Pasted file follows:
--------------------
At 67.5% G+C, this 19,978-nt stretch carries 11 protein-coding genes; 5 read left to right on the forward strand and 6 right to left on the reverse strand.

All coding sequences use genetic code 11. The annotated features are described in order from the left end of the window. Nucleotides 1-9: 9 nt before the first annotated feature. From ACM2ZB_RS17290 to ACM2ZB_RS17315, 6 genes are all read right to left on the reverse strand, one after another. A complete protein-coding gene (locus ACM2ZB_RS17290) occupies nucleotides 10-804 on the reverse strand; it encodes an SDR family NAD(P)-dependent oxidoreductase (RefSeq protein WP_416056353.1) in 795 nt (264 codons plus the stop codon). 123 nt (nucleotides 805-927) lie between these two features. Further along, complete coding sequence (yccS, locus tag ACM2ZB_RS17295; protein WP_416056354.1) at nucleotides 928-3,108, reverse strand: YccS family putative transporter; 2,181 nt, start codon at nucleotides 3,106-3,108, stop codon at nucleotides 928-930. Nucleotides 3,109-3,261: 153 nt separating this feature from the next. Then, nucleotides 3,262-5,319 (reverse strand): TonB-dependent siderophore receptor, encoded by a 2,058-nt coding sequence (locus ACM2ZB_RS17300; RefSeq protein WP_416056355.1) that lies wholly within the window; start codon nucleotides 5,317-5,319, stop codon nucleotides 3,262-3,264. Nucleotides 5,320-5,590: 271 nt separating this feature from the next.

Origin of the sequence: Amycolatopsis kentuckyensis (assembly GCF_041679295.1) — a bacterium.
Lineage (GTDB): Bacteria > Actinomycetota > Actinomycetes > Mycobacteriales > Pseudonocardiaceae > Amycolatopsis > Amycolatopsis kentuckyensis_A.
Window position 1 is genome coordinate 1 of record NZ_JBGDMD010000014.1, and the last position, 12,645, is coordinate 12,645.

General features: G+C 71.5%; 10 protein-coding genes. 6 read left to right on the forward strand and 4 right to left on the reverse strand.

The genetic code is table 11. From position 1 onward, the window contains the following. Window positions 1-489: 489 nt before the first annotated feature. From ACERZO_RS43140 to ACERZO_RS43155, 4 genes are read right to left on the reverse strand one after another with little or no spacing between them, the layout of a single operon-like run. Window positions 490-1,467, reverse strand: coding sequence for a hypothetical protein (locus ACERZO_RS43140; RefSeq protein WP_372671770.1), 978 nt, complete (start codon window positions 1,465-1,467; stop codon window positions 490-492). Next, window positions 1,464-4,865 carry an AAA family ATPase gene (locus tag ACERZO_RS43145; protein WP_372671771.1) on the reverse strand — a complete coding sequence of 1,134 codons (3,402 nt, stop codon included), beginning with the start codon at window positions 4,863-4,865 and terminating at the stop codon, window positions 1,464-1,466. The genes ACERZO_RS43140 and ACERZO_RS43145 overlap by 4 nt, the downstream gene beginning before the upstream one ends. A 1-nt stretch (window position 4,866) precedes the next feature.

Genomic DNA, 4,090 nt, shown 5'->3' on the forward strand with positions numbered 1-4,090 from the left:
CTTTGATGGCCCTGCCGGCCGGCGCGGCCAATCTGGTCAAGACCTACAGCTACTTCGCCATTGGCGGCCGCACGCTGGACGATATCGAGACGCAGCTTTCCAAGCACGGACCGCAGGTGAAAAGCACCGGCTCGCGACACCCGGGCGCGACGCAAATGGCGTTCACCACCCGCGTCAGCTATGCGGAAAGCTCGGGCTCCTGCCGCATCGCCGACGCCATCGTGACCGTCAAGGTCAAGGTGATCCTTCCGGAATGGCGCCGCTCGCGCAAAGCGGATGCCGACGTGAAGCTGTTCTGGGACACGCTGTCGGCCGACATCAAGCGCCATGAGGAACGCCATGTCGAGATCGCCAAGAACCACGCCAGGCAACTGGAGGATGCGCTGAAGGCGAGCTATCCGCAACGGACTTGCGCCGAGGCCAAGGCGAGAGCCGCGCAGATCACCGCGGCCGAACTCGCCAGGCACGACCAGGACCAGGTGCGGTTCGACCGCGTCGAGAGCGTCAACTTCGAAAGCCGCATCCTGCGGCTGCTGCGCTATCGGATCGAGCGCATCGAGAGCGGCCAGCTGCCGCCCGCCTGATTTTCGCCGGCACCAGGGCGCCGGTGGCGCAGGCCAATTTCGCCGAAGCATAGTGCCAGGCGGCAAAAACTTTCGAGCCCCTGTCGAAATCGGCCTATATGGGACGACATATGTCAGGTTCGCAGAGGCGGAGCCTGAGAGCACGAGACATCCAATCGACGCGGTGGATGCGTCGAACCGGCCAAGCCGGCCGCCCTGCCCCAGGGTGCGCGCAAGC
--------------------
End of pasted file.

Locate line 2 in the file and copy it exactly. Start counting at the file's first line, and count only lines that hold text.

All coding sequences use genetic code 11. The annotated features are described in order from the left end of the window. Nucleotides 1-9: 9 nt before the first annotated feature. From ACM2ZB_RS17290 to ACM2ZB_RS17315, 6 genes are all read right to left on the reverse strand, one after another. A complete protein-coding gene (locus ACM2ZB_RS17290) occupies nucleotides 10-804 on the reverse strand; it encodes an SDR family NAD(P)-dependent oxidoreductase (RefSeq protein WP_416056353.1) in 795 nt (264 codons plus the stop codon). 123 nt (nucleotides 805-927) lie between these two features. Further along, complete coding sequence (yccS, locus tag ACM2ZB_RS17295; protein WP_416056354.1) at nucleotides 928-3,108, reverse strand: YccS family putative transporter; 2,181 nt, start codon at nucleotides 3,106-3,108, stop codon at nucleotides 928-930. Nucleotides 3,109-3,261: 153 nt separating this feature from the next. Then, nucleotides 3,262-5,319 (reverse strand): TonB-dependent siderophore receptor, encoded by a 2,058-nt coding sequence (locus ACM2ZB_RS17300; RefSeq protein WP_416056355.1) that lies wholly within the window; start codon nucleotides 5,317-5,319, stop codon nucleotides 3,262-3,264. Nucleotides 5,320-5,590: 271 nt separating this feature from the next.